US, Mexico at odds over deportation amid first Tillerson, Kelly visit
by Associated Press
MEXICO CITYFeb 24, 2017 - 12:00 am GMT+3
by Associated Press
Feb 24, 2017 12:00 am
Mexico's mounting unease and resentment over President Donald Trump's immigration crackdown loomed over a gathering of U.S. and Mexican leaders that the U.S. had hoped would project a strong future for relations between neighbors.
There is no shortage of tension points as U.S. Secretary of State Rex Tillerson and Homeland Security Secretary John Kelly met Thursday with top Mexican officials. After all, it's Kelly who's tasked with executing Trump's plan to target millions for possible deportation, and Tillerson who must explain it to the rest of the world. As the pair arrived in Mexico City, the two countries seemed much farther apart than their close geographical proximity would suggest.
"I think Secretary Tillerson and Secretary Kelly are going to have a great discussion down there," said White House press secretary Sean Spicer. He called the relationship "phenomenal."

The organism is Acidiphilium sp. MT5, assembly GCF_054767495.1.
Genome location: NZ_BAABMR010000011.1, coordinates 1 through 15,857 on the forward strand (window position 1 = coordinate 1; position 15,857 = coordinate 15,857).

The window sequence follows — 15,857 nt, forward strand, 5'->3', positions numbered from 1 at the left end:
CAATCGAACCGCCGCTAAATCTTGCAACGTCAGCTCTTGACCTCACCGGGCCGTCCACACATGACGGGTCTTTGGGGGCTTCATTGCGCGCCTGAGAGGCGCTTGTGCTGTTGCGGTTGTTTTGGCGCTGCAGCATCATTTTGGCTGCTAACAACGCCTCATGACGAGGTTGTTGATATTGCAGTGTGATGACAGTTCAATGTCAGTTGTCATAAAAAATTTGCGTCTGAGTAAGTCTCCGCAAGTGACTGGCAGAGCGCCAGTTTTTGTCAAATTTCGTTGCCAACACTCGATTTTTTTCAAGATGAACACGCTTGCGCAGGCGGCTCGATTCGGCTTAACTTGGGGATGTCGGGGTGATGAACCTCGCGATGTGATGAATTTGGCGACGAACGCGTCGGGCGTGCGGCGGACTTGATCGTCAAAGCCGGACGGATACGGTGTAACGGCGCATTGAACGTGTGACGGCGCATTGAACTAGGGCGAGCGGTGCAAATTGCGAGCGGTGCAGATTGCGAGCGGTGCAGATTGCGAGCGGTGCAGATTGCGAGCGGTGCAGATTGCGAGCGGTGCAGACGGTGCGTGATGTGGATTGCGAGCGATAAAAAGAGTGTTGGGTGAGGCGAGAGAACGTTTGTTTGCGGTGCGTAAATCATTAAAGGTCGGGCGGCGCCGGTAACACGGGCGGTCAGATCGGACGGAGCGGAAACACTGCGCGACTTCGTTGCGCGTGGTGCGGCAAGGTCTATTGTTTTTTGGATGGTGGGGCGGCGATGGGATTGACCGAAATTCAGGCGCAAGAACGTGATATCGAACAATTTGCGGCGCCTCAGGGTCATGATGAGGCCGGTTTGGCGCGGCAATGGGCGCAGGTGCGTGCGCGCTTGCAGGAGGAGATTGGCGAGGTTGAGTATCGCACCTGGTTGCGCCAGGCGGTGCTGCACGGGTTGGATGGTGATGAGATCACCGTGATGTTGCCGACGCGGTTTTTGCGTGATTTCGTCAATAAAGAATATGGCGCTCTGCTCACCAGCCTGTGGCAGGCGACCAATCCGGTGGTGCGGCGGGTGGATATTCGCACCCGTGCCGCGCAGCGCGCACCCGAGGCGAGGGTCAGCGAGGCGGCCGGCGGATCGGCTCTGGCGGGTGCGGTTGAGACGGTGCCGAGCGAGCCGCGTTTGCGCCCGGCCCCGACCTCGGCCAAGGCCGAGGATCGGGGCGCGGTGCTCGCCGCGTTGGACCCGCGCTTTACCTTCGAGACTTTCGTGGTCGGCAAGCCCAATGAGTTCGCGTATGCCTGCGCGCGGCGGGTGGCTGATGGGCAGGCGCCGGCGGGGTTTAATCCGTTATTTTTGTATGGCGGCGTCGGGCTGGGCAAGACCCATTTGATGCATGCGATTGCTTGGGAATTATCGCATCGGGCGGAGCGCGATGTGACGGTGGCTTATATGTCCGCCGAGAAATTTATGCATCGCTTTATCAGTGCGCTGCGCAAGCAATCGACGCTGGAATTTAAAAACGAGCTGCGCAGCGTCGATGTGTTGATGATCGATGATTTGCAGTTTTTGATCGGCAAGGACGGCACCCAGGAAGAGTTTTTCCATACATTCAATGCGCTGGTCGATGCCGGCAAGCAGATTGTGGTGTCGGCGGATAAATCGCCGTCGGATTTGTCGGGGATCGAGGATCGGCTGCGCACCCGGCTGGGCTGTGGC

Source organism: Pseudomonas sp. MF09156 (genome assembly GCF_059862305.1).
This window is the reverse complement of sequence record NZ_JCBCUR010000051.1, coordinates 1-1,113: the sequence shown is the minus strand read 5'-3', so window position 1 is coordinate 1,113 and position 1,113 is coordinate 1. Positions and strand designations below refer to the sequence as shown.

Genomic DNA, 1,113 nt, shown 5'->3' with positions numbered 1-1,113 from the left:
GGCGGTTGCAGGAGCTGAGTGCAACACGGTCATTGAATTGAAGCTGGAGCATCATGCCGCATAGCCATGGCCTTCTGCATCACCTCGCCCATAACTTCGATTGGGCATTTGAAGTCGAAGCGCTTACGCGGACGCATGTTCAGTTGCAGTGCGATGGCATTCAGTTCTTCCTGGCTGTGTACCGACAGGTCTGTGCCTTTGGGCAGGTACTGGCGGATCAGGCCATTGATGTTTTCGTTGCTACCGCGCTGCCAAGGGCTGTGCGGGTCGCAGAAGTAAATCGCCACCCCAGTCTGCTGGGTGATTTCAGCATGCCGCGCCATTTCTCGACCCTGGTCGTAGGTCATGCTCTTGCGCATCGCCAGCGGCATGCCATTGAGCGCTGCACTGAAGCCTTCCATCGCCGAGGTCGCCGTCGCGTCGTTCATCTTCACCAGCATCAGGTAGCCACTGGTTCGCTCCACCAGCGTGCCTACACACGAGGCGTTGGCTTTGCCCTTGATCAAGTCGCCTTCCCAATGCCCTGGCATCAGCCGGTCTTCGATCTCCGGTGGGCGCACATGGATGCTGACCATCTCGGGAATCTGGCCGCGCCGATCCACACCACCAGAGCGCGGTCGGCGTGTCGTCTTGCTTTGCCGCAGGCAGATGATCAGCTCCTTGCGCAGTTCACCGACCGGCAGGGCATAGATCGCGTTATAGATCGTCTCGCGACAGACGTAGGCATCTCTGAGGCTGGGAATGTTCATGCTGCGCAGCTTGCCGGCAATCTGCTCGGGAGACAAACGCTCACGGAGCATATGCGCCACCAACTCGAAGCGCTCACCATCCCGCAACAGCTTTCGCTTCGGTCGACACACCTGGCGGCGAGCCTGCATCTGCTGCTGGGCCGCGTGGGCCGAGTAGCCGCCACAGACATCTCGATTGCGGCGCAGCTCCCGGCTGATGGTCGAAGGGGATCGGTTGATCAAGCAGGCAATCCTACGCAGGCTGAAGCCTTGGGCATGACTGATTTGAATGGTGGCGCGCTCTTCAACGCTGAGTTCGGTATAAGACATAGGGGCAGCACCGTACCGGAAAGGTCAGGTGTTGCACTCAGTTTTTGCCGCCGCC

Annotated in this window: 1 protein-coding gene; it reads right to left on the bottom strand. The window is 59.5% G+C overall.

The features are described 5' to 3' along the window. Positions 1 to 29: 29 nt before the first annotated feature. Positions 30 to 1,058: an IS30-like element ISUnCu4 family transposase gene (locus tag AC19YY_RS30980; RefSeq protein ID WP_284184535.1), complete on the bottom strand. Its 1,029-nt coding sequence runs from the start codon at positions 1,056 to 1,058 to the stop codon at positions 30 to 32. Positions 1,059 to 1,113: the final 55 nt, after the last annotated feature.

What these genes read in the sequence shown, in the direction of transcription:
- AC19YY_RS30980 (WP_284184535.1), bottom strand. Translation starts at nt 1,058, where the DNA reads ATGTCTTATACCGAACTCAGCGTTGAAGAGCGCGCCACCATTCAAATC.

The worsening rift over deportations and illegal immigration adds to an array of disputes that have sent U.S.-Mexico relations plunging since Trump took office a month ago. Trump's insistence that Mexico pay billions for a border wall led Pena Nieto to cancel a planned Washington visit. Mexican officials are also apprehensive over Trump's pledge to overhaul the trade relationship and possible apply steep taxes to Mexican products, a move with profound impacts for Mexico's export-heavy economy.
New immigration enforcement memos signed by Kelly this week call for sending send some immigrants who have crossed the U.S.-Mexico border illegally back into Mexico — even those from third countries who have no connection to Mexico. The memos also prioritize deportation for anyone charged or convicted of any crime, rather than just serious crimes, potentially subjecting millions in the U.S. illegally to deportation, including many Mexicans.
Those policies have raised fears in Mexico about the possibility of deportee and refugee camps emerging along Mexico's northern border. Mexican officials are also likely to seek answers about whether a forthcoming report ordered by Trump's administration that will list all current U.S. aid to Mexico is intended to threaten Mexico into compliance over immigration or the wall.